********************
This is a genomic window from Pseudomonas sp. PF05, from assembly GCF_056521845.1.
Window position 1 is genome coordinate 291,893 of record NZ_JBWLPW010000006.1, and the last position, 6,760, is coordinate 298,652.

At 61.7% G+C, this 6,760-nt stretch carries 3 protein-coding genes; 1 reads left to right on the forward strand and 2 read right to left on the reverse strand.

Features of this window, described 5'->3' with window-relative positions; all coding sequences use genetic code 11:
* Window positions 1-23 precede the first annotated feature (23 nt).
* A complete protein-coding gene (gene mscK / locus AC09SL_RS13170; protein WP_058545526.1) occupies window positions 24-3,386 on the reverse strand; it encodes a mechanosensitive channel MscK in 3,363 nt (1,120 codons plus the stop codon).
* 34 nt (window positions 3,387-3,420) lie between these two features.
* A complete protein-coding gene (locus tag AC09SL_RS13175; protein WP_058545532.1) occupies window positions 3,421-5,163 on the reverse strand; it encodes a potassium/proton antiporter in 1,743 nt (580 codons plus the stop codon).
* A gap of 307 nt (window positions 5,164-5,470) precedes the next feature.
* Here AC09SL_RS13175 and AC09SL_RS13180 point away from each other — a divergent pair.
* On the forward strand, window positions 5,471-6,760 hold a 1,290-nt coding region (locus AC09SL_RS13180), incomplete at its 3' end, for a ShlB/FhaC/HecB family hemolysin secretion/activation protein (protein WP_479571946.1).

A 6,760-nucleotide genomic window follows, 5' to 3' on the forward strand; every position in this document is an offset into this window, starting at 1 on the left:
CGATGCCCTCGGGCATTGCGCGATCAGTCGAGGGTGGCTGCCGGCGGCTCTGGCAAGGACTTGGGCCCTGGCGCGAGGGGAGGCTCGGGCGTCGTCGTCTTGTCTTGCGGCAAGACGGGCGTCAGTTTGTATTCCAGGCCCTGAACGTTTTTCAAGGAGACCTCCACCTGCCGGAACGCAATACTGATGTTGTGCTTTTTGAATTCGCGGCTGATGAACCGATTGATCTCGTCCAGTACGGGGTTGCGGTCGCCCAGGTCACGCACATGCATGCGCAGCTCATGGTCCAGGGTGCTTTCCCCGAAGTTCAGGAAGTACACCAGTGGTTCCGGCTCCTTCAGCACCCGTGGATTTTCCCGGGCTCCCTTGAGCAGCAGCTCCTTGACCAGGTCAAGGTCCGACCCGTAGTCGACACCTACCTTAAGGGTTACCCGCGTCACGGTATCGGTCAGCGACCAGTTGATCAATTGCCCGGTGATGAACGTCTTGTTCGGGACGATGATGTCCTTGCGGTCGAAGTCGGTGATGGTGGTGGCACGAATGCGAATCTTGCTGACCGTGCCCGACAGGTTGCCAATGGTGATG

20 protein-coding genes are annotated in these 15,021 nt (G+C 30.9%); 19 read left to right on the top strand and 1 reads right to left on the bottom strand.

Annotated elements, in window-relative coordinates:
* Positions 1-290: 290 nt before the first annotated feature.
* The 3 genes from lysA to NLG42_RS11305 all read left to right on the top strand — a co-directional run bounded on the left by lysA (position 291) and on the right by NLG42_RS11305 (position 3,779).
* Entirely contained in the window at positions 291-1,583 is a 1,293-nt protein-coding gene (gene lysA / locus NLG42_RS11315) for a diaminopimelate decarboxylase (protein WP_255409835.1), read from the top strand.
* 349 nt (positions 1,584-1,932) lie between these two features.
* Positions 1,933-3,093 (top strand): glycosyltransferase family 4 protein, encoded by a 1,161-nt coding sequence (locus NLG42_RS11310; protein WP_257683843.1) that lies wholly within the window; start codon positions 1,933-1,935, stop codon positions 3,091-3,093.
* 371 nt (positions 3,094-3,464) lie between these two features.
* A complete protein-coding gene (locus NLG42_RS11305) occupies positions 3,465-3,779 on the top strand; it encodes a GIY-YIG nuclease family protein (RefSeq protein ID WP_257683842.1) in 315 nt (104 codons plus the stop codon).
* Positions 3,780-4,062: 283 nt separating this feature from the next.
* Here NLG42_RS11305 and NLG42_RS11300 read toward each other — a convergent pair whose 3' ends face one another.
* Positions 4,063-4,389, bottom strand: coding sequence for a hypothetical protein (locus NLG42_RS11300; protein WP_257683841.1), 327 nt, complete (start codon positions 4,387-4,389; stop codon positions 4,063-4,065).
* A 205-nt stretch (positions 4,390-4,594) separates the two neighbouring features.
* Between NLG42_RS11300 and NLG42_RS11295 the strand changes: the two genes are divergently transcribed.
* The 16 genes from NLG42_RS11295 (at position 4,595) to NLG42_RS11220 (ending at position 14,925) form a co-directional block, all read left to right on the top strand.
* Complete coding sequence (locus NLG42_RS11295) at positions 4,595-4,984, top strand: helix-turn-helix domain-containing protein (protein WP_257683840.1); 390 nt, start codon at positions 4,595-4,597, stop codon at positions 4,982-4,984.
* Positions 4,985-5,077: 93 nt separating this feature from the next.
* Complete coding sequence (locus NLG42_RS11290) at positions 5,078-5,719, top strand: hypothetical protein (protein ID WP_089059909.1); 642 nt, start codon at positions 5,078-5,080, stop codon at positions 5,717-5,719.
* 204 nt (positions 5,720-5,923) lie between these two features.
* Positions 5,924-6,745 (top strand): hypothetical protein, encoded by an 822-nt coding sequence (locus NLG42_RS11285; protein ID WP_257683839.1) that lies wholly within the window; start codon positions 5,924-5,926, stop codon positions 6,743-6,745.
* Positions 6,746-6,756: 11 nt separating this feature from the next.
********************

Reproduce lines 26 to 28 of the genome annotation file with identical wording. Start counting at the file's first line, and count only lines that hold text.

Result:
* A 205-nt stretch (positions 4,390-4,594) separates the two neighbouring features.
* Between NLG42_RS11300 and NLG42_RS11295 the strand changes: the two genes are divergently transcribed.
* The 16 genes from NLG42_RS11295 (at position 4,595) to NLG42_RS11220 (ending at position 14,925) form a co-directional block, all read left to right on the top strand.